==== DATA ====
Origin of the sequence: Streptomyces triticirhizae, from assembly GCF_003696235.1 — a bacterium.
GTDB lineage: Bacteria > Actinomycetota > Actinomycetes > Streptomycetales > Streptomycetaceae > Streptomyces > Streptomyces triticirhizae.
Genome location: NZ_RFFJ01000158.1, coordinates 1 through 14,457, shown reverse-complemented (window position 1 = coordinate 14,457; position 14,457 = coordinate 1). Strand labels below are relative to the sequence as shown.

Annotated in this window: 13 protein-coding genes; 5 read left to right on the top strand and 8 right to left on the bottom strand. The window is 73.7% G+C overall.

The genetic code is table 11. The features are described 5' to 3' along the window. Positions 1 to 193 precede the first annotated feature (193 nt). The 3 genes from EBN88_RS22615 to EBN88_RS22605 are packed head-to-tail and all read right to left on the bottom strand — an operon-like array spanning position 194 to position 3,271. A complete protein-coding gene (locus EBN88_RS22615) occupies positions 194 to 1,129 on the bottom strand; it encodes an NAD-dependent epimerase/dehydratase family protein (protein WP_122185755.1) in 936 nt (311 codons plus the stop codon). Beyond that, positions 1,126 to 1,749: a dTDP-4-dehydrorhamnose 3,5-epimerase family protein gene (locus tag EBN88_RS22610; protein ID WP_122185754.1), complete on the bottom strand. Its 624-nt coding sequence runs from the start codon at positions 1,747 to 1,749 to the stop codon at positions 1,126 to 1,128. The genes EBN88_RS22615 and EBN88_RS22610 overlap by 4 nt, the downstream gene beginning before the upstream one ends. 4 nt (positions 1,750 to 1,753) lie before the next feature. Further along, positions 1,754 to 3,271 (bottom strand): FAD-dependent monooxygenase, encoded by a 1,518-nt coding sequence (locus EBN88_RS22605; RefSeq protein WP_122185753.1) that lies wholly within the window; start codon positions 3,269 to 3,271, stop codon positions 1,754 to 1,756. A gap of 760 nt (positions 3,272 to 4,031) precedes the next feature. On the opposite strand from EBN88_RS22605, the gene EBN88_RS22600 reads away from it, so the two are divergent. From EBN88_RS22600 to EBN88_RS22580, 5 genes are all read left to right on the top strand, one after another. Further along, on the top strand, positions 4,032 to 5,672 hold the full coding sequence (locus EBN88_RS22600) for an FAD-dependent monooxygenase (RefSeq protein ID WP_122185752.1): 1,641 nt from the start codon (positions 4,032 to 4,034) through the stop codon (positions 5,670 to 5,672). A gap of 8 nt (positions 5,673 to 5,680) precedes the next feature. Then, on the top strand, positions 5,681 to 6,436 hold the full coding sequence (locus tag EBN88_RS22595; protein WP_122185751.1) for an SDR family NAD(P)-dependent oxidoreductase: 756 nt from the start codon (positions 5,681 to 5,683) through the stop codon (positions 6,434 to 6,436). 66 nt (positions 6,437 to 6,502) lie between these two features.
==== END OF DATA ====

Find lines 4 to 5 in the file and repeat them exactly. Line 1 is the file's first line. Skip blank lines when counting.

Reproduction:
Annotated in this window: 13 protein-coding genes; 5 read left to right on the top strand and 8 right to left on the bottom strand. The window is 73.7% G+C overall.

The genetic code is table 11. The features are described 5' to 3' along the window. Positions 1 to 193 precede the first annotated feature (193 nt). The 3 genes from EBN88_RS22615 to EBN88_RS22605 are packed head-to-tail and all read right to left on the bottom strand — an operon-like array spanning position 194 to position 3,271. A complete protein-coding gene (locus EBN88_RS22615) occupies positions 194 to 1,129 on the bottom strand; it encodes an NAD-dependent epimerase/dehydratase family protein (protein WP_122185755.1) in 936 nt (311 codons plus the stop codon). Beyond that, positions 1,126 to 1,749: a dTDP-4-dehydrorhamnose 3,5-epimerase family protein gene (locus tag EBN88_RS22610; protein ID WP_122185754.1), complete on the bottom strand. Its 624-nt coding sequence runs from the start codon at positions 1,747 to 1,749 to the stop codon at positions 1,126 to 1,128. The genes EBN88_RS22615 and EBN88_RS22610 overlap by 4 nt, the downstream gene beginning before the upstream one ends. 4 nt (positions 1,750 to 1,753) lie before the next feature. Further along, positions 1,754 to 3,271 (bottom strand): FAD-dependent monooxygenase, encoded by a 1,518-nt coding sequence (locus EBN88_RS22605; RefSeq protein WP_122185753.1) that lies wholly within the window; start codon positions 3,269 to 3,271, stop codon positions 1,754 to 1,756. A gap of 760 nt (positions 3,272 to 4,031) precedes the next feature. On the opposite strand from EBN88_RS22605, the gene EBN88_RS22600 reads away from it, so the two are divergent. From EBN88_RS22600 to EBN88_RS22580, 5 genes are all read left to right on the top strand, one after another. Further along, on the top strand, positions 4,032 to 5,672 hold the full coding sequence (locus EBN88_RS22600) for an FAD-dependent monooxygenase (RefSeq protein ID WP_122185752.1): 1,641 nt from the start codon (positions 4,032 to 4,034) through the stop codon (positions 5,670 to 5,672). A gap of 8 nt (positions 5,673 to 5,680) precedes the next feature. Then, on the top strand, positions 5,681 to 6,436 hold the full coding sequence (locus tag EBN88_RS22595; protein WP_122185751.1) for an SDR family NAD(P)-dependent oxidoreductase: 756 nt from the start codon (positions 5,681 to 5,683) through the stop codon (positions 6,434 to 6,436). 66 nt (positions 6,437 to 6,502) lie between these two features.